Journal Article

Distribution of Methylone in Four Postmortem Cases

Brian M. Cawrse, Barry Levine, Rebecca A. Jufer, David R. Fowler, Shawn P. Vorce, Amber J. Dickson and Justin M. Holler

in Journal of Analytical Toxicology

Volume 36, issue 6, pages 434-439
Published in print July 2012 | ISSN: 0146-4760
Published online May 2012 | e-ISSN: 1945-2403 | DOI: http://dx.doi.org/10.1093/jat/bks046
Distribution of Methylone in Four Postmortem Cases

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Disclaimer: The opinions or assertions contained herein are the private views of the authors and are not to be construed as official or as reflecting the views of the Department of the Army.

Drugs derived from amphetamine, methamphetamine and their methylenedioxy- analogues, although being sold as plant food or bath salts, are being used as legal alternatives to scheduled amphetamine stimulants. These products often contain methylone, mephedrone and methylenedioxypyrovalerone (MDPV)—three amphetamine derivatives shown to have strong pharmacological effects. Four postmortem cases were analyzed for methylone, mephedrone and MDPV, with drug levels quantitated in multiple biological matrices. All four cases had detectable levels of methylone, with heart blood concentrations of 0.740, 0.118, 0.060 and 1.12 mg/L. Analysis of several tissue samples shows that methylone does not sequester in a particular tissue type after death. The average liver-to-blood ratio was 2.68. Two cases also had MDPV present, but insufficient data were collected to formulate a hypothesis on postmortem sequestration or redistribution. Two different extraction methods, as well as analysis of derivatized and underivatized methylone, show that the drug is suitable for analysis in either method. The cases are believed to show one instance of chronic methylone use, with a urine concentration of 38 mg/L.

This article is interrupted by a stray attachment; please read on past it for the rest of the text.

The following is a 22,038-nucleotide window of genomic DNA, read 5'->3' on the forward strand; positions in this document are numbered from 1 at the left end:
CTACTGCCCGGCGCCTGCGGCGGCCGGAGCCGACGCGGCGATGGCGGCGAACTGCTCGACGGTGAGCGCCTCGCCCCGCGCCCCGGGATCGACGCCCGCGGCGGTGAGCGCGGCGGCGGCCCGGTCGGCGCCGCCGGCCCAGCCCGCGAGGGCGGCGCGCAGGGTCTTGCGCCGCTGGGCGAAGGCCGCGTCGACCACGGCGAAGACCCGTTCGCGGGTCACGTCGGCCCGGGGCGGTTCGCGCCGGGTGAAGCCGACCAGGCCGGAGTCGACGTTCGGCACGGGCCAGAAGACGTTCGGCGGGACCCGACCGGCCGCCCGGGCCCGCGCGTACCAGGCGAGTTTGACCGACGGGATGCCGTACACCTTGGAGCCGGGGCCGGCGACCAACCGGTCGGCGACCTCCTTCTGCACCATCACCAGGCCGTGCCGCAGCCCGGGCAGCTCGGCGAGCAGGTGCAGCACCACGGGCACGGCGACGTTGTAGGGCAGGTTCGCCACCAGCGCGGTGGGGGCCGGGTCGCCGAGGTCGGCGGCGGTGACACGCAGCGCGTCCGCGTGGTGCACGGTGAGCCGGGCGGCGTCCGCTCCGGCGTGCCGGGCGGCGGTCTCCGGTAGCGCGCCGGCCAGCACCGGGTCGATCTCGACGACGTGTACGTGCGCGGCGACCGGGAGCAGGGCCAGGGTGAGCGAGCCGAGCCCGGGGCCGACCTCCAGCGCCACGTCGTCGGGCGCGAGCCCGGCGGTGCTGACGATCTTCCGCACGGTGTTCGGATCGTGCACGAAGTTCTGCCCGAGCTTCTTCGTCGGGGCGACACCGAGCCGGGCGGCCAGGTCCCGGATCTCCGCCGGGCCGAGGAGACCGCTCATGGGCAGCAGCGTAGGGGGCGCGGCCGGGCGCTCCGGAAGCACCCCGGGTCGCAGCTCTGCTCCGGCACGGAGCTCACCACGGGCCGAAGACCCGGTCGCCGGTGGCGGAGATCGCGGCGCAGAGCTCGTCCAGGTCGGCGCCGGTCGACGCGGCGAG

Journal Article.  4235 words.  Illustrated.

Subjects: Medical Toxicology ; Toxicology (Non-medical)

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